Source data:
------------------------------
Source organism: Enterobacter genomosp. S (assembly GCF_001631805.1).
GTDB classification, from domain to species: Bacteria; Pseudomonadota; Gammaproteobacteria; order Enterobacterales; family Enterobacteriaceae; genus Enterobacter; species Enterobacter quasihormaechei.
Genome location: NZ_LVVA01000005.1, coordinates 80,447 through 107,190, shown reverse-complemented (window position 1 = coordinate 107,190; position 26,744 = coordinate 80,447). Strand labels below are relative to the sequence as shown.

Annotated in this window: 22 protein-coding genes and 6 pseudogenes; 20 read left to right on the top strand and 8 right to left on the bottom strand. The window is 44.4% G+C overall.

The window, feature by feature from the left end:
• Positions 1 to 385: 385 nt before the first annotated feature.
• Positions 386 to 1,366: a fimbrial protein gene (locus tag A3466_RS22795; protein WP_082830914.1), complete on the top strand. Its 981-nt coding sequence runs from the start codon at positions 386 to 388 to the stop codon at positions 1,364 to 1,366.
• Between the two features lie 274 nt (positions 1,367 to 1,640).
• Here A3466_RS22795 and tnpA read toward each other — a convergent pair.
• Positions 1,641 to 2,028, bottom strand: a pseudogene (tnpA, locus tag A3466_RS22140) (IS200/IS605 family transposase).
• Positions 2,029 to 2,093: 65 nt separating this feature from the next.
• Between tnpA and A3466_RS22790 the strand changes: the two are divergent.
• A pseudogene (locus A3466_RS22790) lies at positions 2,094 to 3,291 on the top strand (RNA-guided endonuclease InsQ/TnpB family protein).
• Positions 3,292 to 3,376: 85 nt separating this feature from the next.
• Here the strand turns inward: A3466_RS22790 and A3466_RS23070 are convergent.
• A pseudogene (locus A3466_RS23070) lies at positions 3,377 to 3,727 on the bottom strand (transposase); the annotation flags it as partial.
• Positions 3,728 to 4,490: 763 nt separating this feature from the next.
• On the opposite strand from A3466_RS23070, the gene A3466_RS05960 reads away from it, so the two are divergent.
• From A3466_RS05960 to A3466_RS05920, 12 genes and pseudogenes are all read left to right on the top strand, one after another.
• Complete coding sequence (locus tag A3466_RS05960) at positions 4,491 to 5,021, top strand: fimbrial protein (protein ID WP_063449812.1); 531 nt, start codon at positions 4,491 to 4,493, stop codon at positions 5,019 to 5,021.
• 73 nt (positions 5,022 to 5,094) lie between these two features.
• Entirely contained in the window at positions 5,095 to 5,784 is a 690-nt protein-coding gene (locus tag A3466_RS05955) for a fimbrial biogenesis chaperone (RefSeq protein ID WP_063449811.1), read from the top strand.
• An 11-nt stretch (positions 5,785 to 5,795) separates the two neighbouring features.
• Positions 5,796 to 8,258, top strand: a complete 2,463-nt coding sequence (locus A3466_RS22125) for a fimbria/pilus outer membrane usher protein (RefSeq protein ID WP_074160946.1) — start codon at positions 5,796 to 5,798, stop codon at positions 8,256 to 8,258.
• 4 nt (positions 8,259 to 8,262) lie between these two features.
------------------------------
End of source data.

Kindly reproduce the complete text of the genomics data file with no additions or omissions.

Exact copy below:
Source organism: Enterobacter genomosp. S (assembly GCF_001631805.1).
GTDB classification, from domain to species: Bacteria; Pseudomonadota; Gammaproteobacteria; order Enterobacterales; family Enterobacteriaceae; genus Enterobacter; species Enterobacter quasihormaechei.
Genome location: NZ_LVVA01000005.1, coordinates 80,447 through 107,190, shown reverse-complemented (window position 1 = coordinate 107,190; position 26,744 = coordinate 80,447). Strand labels below are relative to the sequence as shown.

Annotated in this window: 22 protein-coding genes and 6 pseudogenes; 20 read left to right on the top strand and 8 right to left on the bottom strand. The window is 44.4% G+C overall.

The window, feature by feature from the left end:
• Positions 1 to 385: 385 nt before the first annotated feature.
• Positions 386 to 1,366: a fimbrial protein gene (locus tag A3466_RS22795; protein WP_082830914.1), complete on the top strand. Its 981-nt coding sequence runs from the start codon at positions 386 to 388 to the stop codon at positions 1,364 to 1,366.
• Between the two features lie 274 nt (positions 1,367 to 1,640).
• Here A3466_RS22795 and tnpA read toward each other — a convergent pair.
• Positions 1,641 to 2,028, bottom strand: a pseudogene (tnpA, locus tag A3466_RS22140) (IS200/IS605 family transposase).
• Positions 2,029 to 2,093: 65 nt separating this feature from the next.
• Between tnpA and A3466_RS22790 the strand changes: the two are divergent.
• A pseudogene (locus A3466_RS22790) lies at positions 2,094 to 3,291 on the top strand (RNA-guided endonuclease InsQ/TnpB family protein).
• Positions 3,292 to 3,376: 85 nt separating this feature from the next.
• Here the strand turns inward: A3466_RS22790 and A3466_RS23070 are convergent.
• A pseudogene (locus A3466_RS23070) lies at positions 3,377 to 3,727 on the bottom strand (transposase); the annotation flags it as partial.
• Positions 3,728 to 4,490: 763 nt separating this feature from the next.
• On the opposite strand from A3466_RS23070, the gene A3466_RS05960 reads away from it, so the two are divergent.
• From A3466_RS05960 to A3466_RS05920, 12 genes and pseudogenes are all read left to right on the top strand, one after another.
• Complete coding sequence (locus tag A3466_RS05960) at positions 4,491 to 5,021, top strand: fimbrial protein (protein ID WP_063449812.1); 531 nt, start codon at positions 4,491 to 4,493, stop codon at positions 5,019 to 5,021.
• 73 nt (positions 5,022 to 5,094) lie between these two features.
• Entirely contained in the window at positions 5,095 to 5,784 is a 690-nt protein-coding gene (locus tag A3466_RS05955) for a fimbrial biogenesis chaperone (RefSeq protein ID WP_063449811.1), read from the top strand.
• An 11-nt stretch (positions 5,785 to 5,795) separates the two neighbouring features.
• Positions 5,796 to 8,258, top strand: a complete 2,463-nt coding sequence (locus A3466_RS22125) for a fimbria/pilus outer membrane usher protein (RefSeq protein ID WP_074160946.1) — start codon at positions 5,796 to 5,798, stop codon at positions 8,256 to 8,258.
• 4 nt (positions 8,259 to 8,262) lie between these two features.